Our colleagues at The American Academy of Pediatrics (AAP) have some updated recommendations for promoting healthy eating habits in adolescents. Based on a review of studies looking at adolescent obesity and eating disorders, the recommendations include that family discussions focus not on weight loss but rather on generally healthy behaviors, such as exercising and eating nutritious foods. Research suggests that parents’ comments about their own weight or that of their teenage children, even if encouraging, tend to be counterproductive. Such comments actually increase the likelihood of the adolescents gaining an unhealthy amount of weight or developing eating disorders. The AAP report also notes that dieting tends not to work, with efforts to restrict caloric intake leading to binge eating and, ultimately, weight gain.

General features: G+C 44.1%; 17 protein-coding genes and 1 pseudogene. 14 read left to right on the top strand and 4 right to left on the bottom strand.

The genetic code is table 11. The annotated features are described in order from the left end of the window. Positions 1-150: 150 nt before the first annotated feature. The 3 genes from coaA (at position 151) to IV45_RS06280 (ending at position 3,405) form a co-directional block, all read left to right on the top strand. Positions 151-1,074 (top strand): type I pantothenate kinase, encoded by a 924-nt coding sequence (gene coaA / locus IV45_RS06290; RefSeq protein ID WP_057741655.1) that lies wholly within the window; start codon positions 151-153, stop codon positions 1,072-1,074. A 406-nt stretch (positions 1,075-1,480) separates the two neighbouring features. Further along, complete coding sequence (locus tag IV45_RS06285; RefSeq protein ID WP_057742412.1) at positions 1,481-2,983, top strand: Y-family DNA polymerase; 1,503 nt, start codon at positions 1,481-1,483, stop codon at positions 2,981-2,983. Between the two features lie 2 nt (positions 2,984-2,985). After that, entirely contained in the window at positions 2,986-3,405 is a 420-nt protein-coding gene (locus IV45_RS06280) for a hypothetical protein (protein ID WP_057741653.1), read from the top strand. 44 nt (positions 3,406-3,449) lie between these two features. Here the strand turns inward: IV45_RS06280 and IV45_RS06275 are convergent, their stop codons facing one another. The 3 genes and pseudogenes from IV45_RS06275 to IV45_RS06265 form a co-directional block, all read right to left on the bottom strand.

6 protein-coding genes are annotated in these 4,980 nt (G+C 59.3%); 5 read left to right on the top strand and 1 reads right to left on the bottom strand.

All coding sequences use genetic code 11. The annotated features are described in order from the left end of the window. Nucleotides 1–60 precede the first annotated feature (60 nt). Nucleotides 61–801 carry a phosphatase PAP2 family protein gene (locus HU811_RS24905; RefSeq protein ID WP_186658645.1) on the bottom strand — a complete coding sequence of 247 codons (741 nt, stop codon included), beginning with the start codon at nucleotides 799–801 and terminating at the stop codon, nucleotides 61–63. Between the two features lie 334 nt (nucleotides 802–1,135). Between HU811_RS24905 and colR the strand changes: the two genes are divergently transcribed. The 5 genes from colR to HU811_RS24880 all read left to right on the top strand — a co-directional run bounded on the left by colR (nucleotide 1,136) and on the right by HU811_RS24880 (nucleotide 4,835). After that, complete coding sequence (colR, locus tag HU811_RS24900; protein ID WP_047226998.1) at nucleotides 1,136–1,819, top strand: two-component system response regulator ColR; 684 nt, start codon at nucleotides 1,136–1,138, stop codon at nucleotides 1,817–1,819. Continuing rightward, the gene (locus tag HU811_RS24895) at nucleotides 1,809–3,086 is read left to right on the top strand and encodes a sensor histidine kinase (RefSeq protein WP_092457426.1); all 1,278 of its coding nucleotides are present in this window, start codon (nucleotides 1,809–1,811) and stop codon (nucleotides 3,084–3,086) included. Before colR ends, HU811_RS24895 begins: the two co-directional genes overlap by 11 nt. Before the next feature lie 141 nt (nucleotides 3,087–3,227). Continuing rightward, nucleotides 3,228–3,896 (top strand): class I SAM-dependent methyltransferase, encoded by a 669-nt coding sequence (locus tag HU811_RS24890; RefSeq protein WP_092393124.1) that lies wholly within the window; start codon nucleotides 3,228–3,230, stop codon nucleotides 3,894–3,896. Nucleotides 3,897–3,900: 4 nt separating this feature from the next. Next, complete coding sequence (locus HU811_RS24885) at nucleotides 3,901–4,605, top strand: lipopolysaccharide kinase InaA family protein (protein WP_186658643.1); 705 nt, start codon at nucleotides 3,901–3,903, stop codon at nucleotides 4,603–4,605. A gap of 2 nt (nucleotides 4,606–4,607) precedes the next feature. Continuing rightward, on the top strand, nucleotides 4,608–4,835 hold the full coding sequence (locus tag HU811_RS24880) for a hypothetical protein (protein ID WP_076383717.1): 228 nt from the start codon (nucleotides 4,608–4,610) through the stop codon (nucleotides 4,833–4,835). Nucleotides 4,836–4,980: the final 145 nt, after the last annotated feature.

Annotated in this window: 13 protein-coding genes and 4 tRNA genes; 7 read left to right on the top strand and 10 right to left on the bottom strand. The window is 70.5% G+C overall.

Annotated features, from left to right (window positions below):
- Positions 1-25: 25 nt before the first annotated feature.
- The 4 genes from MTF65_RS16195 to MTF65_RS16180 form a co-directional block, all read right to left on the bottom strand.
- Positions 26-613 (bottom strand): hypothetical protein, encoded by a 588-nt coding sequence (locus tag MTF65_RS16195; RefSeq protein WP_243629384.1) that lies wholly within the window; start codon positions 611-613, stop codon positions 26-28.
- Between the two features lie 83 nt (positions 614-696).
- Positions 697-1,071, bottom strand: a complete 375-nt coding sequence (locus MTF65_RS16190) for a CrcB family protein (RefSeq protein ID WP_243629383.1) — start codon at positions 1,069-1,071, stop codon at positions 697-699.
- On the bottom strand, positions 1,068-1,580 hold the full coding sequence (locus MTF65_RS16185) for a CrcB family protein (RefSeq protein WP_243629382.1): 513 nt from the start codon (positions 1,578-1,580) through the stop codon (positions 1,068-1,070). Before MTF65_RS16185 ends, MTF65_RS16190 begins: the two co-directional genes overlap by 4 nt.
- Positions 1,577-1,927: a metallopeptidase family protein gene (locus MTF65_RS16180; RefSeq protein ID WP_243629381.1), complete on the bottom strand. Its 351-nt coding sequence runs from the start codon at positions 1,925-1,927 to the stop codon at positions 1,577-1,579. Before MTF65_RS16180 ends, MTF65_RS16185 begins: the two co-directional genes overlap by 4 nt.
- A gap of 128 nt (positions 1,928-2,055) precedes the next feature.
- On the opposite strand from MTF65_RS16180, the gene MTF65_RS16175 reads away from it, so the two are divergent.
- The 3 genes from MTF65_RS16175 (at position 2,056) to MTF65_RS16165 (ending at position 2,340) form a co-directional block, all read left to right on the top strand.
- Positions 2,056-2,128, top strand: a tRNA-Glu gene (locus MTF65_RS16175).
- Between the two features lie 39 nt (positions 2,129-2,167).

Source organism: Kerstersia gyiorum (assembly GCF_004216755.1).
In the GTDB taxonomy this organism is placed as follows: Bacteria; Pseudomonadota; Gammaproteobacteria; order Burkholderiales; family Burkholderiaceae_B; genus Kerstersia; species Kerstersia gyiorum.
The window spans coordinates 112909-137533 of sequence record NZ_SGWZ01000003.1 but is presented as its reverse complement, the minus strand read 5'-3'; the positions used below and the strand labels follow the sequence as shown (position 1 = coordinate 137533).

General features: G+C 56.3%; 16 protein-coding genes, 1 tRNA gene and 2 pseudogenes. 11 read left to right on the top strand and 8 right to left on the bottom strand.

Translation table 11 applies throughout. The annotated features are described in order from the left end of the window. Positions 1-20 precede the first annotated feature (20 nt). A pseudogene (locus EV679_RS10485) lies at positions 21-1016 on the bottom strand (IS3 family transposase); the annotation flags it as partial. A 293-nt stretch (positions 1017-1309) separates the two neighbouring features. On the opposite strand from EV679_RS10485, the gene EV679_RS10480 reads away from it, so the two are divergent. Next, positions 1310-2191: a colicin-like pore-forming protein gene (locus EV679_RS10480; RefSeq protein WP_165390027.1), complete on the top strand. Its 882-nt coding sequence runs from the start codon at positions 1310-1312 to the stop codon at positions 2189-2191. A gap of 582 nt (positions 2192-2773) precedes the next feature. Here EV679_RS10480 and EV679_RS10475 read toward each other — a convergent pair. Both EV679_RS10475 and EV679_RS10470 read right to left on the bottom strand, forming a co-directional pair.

With the prevalence of obesity and eating disorders having increased in the past few decades, efforts geared toward their prevention are as important as ever. Both types of conditions are associated with medical complications as well as psychosocial challenges, i.e., certainly counter to our goal of having happy, healthy students who are optimally available for learning. Parents with the best intentions, who may be inclined to encourage their teens to lose weight, may be wise to heed the AAP advice and shift focus from the numbers on the scale.
photo credit: Greg O'Connell via flickr cc